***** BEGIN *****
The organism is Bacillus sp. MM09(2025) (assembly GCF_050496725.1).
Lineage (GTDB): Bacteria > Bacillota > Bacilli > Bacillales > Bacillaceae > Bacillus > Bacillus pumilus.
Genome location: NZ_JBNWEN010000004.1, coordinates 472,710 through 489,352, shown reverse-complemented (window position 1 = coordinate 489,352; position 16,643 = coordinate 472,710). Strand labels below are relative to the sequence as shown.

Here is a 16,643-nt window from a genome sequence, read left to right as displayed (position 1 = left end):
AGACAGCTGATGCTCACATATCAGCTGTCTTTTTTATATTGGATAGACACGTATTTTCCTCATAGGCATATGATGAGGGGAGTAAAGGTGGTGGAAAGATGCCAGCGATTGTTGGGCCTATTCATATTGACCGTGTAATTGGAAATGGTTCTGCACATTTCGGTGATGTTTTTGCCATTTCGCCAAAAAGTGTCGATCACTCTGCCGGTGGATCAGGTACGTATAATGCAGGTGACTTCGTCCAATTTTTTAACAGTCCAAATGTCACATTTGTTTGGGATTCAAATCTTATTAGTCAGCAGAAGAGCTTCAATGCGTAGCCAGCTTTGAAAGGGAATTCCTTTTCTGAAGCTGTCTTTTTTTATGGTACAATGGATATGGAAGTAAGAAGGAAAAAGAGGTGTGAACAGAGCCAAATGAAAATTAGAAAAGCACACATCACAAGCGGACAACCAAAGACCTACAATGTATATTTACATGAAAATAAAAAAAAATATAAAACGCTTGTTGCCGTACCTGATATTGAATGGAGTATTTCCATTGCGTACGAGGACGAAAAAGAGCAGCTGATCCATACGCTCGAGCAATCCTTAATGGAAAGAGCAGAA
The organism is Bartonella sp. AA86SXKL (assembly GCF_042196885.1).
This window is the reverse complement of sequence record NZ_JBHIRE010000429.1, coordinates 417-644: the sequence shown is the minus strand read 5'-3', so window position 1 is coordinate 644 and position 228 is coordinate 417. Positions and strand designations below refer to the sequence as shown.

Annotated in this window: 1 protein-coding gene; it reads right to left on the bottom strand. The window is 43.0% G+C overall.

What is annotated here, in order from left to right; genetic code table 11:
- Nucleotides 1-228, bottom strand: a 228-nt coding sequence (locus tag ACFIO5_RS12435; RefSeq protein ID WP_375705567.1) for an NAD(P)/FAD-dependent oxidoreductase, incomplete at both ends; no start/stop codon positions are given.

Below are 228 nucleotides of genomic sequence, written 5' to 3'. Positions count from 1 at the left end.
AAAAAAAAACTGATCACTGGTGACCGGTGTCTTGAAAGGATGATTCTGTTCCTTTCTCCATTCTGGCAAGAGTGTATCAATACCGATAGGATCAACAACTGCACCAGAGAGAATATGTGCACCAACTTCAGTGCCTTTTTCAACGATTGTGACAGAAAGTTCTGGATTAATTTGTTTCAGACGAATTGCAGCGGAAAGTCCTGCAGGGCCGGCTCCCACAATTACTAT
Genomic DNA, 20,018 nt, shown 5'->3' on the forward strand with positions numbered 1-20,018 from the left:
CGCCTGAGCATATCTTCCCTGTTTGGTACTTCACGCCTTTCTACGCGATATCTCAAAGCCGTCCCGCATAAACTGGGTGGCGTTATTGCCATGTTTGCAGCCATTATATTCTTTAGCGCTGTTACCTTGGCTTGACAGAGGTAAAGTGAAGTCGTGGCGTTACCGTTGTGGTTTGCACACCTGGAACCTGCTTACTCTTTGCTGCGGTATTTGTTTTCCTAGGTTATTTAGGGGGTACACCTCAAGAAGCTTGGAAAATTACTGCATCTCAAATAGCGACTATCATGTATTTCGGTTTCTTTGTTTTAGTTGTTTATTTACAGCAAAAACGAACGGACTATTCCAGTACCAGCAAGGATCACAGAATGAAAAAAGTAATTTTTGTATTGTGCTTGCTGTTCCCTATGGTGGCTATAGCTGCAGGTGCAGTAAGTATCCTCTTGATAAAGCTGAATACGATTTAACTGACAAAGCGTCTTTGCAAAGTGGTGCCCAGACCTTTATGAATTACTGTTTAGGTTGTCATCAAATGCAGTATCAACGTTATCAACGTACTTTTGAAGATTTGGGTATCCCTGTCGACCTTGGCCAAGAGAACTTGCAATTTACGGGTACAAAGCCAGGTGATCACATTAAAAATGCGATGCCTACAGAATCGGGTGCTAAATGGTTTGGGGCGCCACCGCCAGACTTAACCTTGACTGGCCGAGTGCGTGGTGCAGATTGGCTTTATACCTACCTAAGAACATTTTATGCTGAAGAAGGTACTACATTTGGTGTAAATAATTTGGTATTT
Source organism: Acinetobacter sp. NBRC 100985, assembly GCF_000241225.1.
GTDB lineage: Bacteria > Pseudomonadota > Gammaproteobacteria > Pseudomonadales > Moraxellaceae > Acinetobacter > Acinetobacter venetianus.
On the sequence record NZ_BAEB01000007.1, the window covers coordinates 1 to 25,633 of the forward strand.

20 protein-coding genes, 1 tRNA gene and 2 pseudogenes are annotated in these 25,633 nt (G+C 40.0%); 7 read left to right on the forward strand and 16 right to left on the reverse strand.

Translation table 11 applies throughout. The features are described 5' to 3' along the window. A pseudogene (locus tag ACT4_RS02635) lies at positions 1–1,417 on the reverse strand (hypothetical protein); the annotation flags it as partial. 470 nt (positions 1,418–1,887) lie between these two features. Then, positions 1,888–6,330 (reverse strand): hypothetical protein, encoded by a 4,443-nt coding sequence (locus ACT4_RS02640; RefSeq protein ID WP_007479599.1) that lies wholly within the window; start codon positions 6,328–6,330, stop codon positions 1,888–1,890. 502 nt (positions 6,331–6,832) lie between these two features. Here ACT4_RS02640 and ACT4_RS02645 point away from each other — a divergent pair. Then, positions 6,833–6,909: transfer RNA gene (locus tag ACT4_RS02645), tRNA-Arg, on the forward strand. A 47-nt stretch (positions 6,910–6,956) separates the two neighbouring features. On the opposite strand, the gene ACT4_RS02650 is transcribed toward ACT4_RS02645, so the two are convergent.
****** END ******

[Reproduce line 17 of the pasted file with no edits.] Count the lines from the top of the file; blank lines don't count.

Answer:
On the sequence record NZ_BAEB01000007.1, the window covers coordinates 1 to 25,633 of the forward strand.